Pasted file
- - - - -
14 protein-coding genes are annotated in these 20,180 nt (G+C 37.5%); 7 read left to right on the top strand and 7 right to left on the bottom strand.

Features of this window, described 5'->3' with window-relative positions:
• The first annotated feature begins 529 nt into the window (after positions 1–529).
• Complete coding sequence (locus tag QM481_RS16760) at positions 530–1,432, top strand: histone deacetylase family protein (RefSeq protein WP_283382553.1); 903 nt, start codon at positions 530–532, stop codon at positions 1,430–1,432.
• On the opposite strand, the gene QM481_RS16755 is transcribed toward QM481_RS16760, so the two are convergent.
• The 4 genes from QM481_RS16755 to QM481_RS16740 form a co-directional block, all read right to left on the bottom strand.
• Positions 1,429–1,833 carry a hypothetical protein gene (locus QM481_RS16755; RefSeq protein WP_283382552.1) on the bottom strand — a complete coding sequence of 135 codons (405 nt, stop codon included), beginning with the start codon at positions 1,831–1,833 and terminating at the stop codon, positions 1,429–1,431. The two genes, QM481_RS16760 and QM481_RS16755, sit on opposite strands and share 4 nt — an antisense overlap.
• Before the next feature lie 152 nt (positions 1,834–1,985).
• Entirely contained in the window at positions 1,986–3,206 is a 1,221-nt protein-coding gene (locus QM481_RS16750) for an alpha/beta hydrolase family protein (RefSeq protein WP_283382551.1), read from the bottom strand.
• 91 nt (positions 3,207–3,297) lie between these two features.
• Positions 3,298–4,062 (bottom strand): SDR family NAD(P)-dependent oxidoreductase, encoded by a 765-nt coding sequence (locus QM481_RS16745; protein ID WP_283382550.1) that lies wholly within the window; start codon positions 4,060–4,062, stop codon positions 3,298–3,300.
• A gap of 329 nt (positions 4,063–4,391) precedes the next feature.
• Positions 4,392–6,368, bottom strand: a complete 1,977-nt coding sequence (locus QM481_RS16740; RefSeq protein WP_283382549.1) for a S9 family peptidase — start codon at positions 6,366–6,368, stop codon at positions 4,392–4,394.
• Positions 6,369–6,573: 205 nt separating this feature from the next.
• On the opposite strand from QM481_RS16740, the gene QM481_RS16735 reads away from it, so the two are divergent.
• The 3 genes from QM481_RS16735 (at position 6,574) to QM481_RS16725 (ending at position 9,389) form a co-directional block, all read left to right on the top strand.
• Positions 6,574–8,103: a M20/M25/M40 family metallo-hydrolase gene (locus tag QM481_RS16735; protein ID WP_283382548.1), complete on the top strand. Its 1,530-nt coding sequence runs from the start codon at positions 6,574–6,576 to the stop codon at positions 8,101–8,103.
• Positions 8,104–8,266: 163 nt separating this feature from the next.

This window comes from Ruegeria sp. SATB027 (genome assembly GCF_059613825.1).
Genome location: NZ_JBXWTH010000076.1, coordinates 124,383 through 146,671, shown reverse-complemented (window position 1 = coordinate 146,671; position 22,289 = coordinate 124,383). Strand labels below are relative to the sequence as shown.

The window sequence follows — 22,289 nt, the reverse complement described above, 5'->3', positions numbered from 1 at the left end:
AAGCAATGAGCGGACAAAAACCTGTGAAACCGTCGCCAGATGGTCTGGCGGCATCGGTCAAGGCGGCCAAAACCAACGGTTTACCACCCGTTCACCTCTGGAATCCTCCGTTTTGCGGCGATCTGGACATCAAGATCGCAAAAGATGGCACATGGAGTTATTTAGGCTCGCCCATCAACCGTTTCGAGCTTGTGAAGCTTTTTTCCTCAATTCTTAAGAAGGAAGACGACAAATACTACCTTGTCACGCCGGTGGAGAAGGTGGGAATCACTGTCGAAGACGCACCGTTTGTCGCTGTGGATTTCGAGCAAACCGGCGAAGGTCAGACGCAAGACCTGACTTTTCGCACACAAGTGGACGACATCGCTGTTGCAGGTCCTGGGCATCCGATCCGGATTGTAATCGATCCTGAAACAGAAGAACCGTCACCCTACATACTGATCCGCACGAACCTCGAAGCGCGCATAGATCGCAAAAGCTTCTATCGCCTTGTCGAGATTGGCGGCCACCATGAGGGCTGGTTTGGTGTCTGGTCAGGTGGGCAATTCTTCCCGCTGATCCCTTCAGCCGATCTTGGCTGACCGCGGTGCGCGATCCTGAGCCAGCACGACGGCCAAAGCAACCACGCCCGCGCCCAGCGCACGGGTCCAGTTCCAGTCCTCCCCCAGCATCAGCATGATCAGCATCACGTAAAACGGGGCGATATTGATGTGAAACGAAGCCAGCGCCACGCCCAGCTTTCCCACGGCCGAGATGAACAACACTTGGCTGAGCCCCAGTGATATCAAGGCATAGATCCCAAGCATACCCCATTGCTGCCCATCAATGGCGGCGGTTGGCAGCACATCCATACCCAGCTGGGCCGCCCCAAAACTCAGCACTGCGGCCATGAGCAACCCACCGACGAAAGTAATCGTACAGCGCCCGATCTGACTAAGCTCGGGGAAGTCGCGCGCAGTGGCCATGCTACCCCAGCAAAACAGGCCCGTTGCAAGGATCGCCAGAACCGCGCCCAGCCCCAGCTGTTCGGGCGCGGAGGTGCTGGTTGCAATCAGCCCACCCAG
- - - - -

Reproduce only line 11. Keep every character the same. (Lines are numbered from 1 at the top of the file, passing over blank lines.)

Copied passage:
• Positions 3,298–4,062 (bottom strand): SDR family NAD(P)-dependent oxidoreductase, encoded by a 765-nt coding sequence (locus QM481_RS16745; protein ID WP_283382550.1) that lies wholly within the window; start codon positions 4,060–4,062, stop codon positions 3,298–3,300.